Second, Larry tweeted that “the common law background may be part of the OPM of the 1A if the phrases ‘freedom of speech’ and ‘freedom of the press’ refer to preexisting legal rights.”  In other words, perhaps the phrases “freedom of speech” and “freedom of the press” had specialized meanings at the time that were reflected in the existing state common law doctrines, such that the “freedom” being protected by the First Amendment was merely whatever “freedoms” one had to speak and publish before the Amendment was ratified, i.e., “the freedom of speech circa 1791.”

Even viewed solely through the lens of original intent or expectations, it’s unlikely that what the First Amendment did:  I’m not aware of any evidence that the framers’ design (or expectation) was that the First Amendment would merely prevent Congress from making things even worse, or more restrictive, than they were in 1791 in terms of speech regulations.  More to the (New Originalism) point, however, I’m not aware of any evidence that those textual phrases had any such specialized, “preservative” semantic meaning to the public of 1791 (or 1868)—in contrast to, say, the Seventh Amendment, which expressly “preserve[s]” the right to a jury for civil “Suits at common law” (an example that demonstrates that when the Framers wanted one of the Bill of Rights to track pre-constitutional antecedents, they knew how to say so unambiguously).

Not surprisingly, then, in his McKee opinion Justice Thomas makes no effort at all to show that those phrases had any such limited or specialized public meaning at ratification (such as by examining how various actors used such phrases at the time).

Moreover, think of the implications if the phrases did have that meaning, or if we concluded, for whatever reason, that the proper “reading” of the First Amendment is that it doesn’t restrict any regulations that states were permitted to impose before 1791: We’d have to jettison virtually all of the past century of Free Speech law, other than (perhaps) the constitutional restrictions against some forms of prior restraint.  On a Court that has been so headstrong about using the Free Speech Clause to strike down all manner of economic regulations, usually in opinions joined by (and sometimes written by) Justice Thomas (see, e.g., JanusCitizens UnitedSorrellReed v. Town of Gilbert), it’s no wonder that no other Justice joined the Thomas dissent.  (Mark Tushnet and Mike Dorf have already posted on what we might charitably refer to as Justice Thomas’s decidedly selective invocation of “originalism” in Free Speech cases (what Dorf calls “Justice Thomas's eagerness to re-evaluate some but not all of the Court's nonoriginalist precedents”).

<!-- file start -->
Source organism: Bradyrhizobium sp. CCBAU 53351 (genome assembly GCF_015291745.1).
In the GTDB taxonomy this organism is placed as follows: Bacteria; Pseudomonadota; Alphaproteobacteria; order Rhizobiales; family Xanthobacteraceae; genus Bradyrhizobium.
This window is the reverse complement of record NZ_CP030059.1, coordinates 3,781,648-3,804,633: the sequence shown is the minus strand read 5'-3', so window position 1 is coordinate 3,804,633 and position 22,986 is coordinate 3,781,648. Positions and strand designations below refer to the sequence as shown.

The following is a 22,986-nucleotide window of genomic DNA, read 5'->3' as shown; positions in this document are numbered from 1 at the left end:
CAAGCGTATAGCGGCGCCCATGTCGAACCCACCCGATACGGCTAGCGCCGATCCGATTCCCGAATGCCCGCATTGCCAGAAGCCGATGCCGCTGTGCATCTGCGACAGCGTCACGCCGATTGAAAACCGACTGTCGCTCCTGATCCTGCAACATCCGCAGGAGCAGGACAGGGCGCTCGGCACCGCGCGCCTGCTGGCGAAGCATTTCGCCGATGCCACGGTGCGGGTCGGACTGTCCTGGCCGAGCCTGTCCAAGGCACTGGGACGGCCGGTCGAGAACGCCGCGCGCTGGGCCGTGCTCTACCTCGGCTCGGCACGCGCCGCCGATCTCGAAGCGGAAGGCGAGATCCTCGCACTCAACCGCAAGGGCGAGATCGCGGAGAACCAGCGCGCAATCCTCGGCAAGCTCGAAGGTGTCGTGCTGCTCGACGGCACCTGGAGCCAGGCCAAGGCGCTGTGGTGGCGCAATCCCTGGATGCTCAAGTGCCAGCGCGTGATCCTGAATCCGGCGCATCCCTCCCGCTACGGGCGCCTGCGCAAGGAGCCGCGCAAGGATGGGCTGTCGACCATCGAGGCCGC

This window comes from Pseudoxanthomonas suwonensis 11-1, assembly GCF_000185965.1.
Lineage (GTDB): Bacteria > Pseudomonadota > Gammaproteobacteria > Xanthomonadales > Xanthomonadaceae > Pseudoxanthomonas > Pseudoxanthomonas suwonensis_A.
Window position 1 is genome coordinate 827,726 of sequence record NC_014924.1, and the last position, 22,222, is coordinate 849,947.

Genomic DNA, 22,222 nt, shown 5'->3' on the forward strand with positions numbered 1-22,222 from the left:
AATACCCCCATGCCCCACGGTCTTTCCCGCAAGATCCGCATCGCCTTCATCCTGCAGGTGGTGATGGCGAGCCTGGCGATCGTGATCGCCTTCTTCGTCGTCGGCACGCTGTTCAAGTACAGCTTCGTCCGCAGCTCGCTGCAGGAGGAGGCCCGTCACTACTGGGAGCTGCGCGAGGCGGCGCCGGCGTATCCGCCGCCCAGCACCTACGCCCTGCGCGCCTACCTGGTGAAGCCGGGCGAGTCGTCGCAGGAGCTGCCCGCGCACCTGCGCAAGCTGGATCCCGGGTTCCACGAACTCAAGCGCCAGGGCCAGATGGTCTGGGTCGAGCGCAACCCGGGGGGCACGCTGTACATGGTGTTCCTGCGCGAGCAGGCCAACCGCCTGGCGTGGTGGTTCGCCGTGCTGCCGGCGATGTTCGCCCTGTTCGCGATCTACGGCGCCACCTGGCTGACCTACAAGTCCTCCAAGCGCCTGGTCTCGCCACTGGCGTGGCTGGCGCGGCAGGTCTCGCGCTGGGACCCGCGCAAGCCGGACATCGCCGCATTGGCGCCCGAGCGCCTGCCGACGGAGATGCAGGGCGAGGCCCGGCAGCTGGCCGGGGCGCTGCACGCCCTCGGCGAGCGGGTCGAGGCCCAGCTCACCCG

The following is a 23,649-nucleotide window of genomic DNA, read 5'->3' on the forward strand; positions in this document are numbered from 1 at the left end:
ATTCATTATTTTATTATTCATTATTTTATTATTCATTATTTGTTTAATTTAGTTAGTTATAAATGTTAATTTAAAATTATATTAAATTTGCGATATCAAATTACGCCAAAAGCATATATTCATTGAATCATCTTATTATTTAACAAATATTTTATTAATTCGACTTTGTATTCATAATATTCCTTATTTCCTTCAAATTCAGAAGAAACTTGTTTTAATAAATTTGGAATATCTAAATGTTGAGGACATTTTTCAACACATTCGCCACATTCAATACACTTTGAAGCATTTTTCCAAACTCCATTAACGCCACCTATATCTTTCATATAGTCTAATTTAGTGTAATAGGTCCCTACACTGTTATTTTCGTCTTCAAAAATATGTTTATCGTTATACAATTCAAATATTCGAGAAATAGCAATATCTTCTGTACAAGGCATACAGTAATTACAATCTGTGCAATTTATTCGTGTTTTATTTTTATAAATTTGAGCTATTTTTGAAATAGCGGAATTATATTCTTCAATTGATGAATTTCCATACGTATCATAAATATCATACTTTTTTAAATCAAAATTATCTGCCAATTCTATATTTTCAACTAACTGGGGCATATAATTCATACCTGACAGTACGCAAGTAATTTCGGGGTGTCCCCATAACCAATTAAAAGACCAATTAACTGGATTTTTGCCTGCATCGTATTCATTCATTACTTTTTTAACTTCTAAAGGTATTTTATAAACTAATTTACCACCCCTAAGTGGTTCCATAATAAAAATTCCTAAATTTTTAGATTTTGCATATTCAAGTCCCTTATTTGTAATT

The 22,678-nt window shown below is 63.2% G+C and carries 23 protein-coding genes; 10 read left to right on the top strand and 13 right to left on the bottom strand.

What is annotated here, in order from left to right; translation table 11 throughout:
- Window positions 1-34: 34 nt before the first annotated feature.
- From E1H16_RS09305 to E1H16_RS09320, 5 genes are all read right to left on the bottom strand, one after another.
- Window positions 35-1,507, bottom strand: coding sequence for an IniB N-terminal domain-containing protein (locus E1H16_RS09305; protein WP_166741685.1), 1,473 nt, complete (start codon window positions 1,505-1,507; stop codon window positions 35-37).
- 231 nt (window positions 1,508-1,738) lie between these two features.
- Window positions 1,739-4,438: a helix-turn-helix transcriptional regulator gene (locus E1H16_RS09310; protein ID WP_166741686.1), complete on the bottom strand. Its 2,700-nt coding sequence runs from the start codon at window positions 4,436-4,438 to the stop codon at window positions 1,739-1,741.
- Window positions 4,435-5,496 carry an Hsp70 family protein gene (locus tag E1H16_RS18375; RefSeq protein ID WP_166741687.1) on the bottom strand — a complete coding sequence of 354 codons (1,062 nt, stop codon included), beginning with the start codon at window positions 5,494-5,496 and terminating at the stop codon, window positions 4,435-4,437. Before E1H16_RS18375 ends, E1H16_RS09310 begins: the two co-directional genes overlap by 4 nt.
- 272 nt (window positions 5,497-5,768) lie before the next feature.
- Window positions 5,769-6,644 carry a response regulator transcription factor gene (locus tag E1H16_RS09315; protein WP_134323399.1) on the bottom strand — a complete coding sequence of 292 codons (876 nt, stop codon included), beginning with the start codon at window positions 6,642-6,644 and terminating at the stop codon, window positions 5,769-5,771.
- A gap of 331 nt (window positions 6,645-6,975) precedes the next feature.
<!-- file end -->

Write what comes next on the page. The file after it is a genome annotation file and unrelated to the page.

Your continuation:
A final, related point:

Even as a matter of assessing original expectations (or as Thomas puts it, original “understanding”), Justice Thomas’s paean to the history of libel and defamation common law in the states isn’t terribly compelling, for two reasons.  The first is Mark’s point that the state common law itself developed in a manner designed to not unduly “chill” truthful speech, which is also the principal basis for the modern Court’s doctrines in the Sullivan line of cases.  As Mark puts it:  “[T]he modern academic idea of constitutional construction—an idea that has barely penetrated originalism as articulated on the Supreme Court—is fully adequate to support fleshing out chilling-effect ideas with reference to post-1791 practice.  In my view, that’s what Justice Brennan was doing when he referred [in Sullivan] to ‘the court of history’ and its verdict on the constitutionality of the Sedition Act.” 

Second, Thomas’s exposition on state common law is somewhat beside the point, because the States had no reason to think they were bound by the Free Speech and Press Clauses until at least 1925.  The First Amendment, of course, referred only to Congress, and Thomas doesn’t cite contemporaneous or other examples of Congress (or other federal government actors) imposing liability for defamatory speech, other than the Sedition Act of 1798--which is, of course, hardly sufficient to establish his point about common understandings of how the First Amendment would or should operate, let alone of its "original meaning."

Older Posts
Newer Posts